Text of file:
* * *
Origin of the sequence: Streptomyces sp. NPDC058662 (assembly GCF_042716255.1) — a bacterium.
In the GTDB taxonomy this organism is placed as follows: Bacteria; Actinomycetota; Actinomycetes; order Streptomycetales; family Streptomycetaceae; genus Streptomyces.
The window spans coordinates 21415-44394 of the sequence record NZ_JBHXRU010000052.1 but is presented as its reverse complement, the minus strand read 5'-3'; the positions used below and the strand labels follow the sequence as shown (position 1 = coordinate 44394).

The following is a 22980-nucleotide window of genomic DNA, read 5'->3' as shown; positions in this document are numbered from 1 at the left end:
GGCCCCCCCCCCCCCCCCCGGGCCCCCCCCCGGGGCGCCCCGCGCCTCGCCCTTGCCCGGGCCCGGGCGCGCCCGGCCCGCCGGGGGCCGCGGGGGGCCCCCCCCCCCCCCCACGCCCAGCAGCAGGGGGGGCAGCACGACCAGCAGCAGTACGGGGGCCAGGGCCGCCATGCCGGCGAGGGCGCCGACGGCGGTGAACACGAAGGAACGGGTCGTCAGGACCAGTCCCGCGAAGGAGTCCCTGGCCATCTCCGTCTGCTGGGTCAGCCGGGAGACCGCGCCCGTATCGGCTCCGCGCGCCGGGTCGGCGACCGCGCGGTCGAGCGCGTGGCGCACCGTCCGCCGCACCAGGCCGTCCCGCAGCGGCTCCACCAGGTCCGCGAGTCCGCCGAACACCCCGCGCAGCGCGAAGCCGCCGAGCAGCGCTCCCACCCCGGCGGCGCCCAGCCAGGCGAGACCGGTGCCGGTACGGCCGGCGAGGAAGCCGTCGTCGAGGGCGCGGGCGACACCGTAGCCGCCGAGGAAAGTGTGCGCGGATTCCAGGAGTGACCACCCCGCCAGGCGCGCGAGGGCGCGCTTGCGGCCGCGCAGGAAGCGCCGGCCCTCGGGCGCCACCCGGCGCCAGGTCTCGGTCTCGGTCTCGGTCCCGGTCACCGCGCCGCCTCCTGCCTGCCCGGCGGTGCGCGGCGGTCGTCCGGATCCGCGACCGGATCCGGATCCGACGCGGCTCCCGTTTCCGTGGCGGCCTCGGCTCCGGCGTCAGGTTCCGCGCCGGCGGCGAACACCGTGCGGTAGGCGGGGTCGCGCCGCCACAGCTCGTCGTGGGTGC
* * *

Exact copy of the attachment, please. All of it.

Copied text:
Origin of the sequence: Streptomyces sp. NPDC058662 (assembly GCF_042716255.1) — a bacterium.
In the GTDB taxonomy this organism is placed as follows: Bacteria; Actinomycetota; Actinomycetes; order Streptomycetales; family Streptomycetaceae; genus Streptomyces.
The window spans coordinates 21415-44394 of the sequence record NZ_JBHXRU010000052.1 but is presented as its reverse complement, the minus strand read 5'-3'; the positions used below and the strand labels follow the sequence as shown (position 1 = coordinate 44394).

The following is a 22980-nucleotide window of genomic DNA, read 5'->3' as shown; positions in this document are numbered from 1 at the left end:
GGCCCCCCCCCCCCCCCCCGGGCCCCCCCCCGGGGCGCCCCGCGCCTCGCCCTTGCCCGGGCCCGGGCGCGCCCGGCCCGCCGGGGGCCGCGGGGGGCCCCCCCCCCCCCCCACGCCCAGCAGCAGGGGGGGCAGCACGACCAGCAGCAGTACGGGGGCCAGGGCCGCCATGCCGGCGAGGGCGCCGACGGCGGTGAACACGAAGGAACGGGTCGTCAGGACCAGTCCCGCGAAGGAGTCCCTGGCCATCTCCGTCTGCTGGGTCAGCCGGGAGACCGCGCCCGTATCGGCTCCGCGCGCCGGGTCGGCGACCGCGCGGTCGAGCGCGTGGCGCACCGTCCGCCGCACCAGGCCGTCCCGCAGCGGCTCCACCAGGTCCGCGAGTCCGCCGAACACCCCGCGCAGCGCGAAGCCGCCGAGCAGCGCTCCCACCCCGGCGGCGCCCAGCCAGGCGAGACCGGTGCCGGTACGGCCGGCGAGGAAGCCGTCGTCGAGGGCGCGGGCGACACCGTAGCCGCCGAGGAAAGTGTGCGCGGATTCCAGGAGTGACCACCCCGCCAGGCGCGCGAGGGCGCGCTTGCGGCCGCGCAGGAAGCGCCGGCCCTCGGGCGCCACCCGGCGCCAGGTCTCGGTCTCGGTCTCGGTCCCGGTCACCGCGCCGCCTCCTGCCTGCCCGGCGGTGCGCGGCGGTCGTCCGGATCCGCGACCGGATCCGGATCCGACGCGGCTCCCGTTTCCGTGGCGGCCTCGGCTCCGGCGTCAGGTTCCGCGCCGGCGGCGAACACCGTGCGGTAGGCGGGGTCGCGCCGCCACAGCTCGTCGTGGGTGC